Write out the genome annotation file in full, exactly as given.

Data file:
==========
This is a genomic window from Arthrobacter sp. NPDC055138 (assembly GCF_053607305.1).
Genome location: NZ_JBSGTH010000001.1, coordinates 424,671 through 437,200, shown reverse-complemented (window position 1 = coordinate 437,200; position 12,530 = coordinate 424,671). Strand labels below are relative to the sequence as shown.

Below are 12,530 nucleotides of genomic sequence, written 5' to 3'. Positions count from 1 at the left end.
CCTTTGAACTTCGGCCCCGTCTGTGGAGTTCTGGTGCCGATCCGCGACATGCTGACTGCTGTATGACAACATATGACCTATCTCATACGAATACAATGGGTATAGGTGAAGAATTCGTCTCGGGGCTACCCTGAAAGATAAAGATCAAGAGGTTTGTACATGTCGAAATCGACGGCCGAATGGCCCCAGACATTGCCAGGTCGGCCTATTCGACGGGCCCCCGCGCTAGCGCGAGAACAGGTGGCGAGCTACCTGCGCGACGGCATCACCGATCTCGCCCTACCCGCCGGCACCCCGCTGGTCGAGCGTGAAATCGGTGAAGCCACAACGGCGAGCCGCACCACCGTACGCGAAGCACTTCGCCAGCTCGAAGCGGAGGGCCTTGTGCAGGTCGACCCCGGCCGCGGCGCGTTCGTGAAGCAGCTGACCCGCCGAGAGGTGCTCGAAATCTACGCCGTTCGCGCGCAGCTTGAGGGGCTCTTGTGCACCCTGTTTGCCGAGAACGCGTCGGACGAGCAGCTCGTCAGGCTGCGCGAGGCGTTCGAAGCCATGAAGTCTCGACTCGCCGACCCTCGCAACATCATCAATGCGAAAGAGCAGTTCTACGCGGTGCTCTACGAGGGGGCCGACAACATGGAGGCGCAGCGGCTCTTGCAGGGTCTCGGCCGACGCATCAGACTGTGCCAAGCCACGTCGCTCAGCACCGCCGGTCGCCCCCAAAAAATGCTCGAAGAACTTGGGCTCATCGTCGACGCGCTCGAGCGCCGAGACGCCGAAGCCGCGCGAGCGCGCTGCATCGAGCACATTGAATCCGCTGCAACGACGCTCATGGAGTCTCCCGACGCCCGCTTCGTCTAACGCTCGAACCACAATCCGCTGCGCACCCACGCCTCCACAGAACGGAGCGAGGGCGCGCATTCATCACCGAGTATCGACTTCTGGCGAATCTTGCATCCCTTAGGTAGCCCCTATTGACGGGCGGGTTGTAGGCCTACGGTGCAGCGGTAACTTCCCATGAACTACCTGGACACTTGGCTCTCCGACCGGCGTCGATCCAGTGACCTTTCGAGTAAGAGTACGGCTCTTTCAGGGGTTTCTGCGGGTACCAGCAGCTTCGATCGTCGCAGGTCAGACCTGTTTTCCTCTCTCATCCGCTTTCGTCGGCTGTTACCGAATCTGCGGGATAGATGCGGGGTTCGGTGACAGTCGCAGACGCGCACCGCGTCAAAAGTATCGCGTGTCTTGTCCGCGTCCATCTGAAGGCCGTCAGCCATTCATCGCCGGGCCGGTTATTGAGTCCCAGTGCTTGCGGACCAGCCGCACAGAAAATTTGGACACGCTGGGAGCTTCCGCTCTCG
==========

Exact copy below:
This is a genomic window from Arthrobacter sp. NPDC055138 (assembly GCF_053607305.1).
Genome location: NZ_JBSGTH010000001.1, coordinates 424,671 through 437,200, shown reverse-complemented (window position 1 = coordinate 437,200; position 12,530 = coordinate 424,671). Strand labels below are relative to the sequence as shown.

Below are 12,530 nucleotides of genomic sequence, written 5' to 3'. Positions count from 1 at the left end.
CCTTTGAACTTCGGCCCCGTCTGTGGAGTTCTGGTGCCGATCCGCGACATGCTGACTGCTGTATGACAACATATGACCTATCTCATACGAATACAATGGGTATAGGTGAAGAATTCGTCTCGGGGCTACCCTGAAAGATAAAGATCAAGAGGTTTGTACATGTCGAAATCGACGGCCGAATGGCCCCAGACATTGCCAGGTCGGCCTATTCGACGGGCCCCCGCGCTAGCGCGAGAACAGGTGGCGAGCTACCTGCGCGACGGCATCACCGATCTCGCCCTACCCGCCGGCACCCCGCTGGTCGAGCGTGAAATCGGTGAAGCCACAACGGCGAGCCGCACCACCGTACGCGAAGCACTTCGCCAGCTCGAAGCGGAGGGCCTTGTGCAGGTCGACCCCGGCCGCGGCGCGTTCGTGAAGCAGCTGACCCGCCGAGAGGTGCTCGAAATCTACGCCGTTCGCGCGCAGCTTGAGGGGCTCTTGTGCACCCTGTTTGCCGAGAACGCGTCGGACGAGCAGCTCGTCAGGCTGCGCGAGGCGTTCGAAGCCATGAAGTCTCGACTCGCCGACCCTCGCAACATCATCAATGCGAAAGAGCAGTTCTACGCGGTGCTCTACGAGGGGGCCGACAACATGGAGGCGCAGCGGCTCTTGCAGGGTCTCGGCCGACGCATCAGACTGTGCCAAGCCACGTCGCTCAGCACCGCCGGTCGCCCCCAAAAAATGCTCGAAGAACTTGGGCTCATCGTCGACGCGCTCGAGCGCCGAGACGCCGAAGCCGCGCGAGCGCGCTGCATCGAGCACATTGAATCCGCTGCAACGACGCTCATGGAGTCTCCCGACGCCCGCTTCGTCTAACGCTCGAACCACAATCCGCTGCGCACCCACGCCTCCACAGAACGGAGCGAGGGCGCGCATTCATCACCGAGTATCGACTTCTGGCGAATCTTGCATCCCTTAGGTAGCCCCTATTGACGGGCGGGTTGTAGGCCTACGGTGCAGCGGTAACTTCCCATGAACTACCTGGACACTTGGCTCTCCGACCGGCGTCGATCCAGTGACCTTTCGAGTAAGAGTACGGCTCTTTCAGGGGTTTCTGCGGGTACCAGCAGCTTCGATCGTCGCAGGTCAGACCTGTTTTCCTCTCTCATCCGCTTTCGTCGGCTGTTACCGAATCTGCGGGATAGATGCGGGGTTCGGTGACAGTCGCAGACGCGCACCGCGTCAAAAGTATCGCGTGTCTTGTCCGCGTCCATCTGAAGGCCGTCAGCCATTCATCGCCGGGCCGGTTATTGAGTCCCAGTGCTTGCGGACCAGCCGCACAGAAAATTTGGACACGCTGGGAGCTTCCGCTCTCG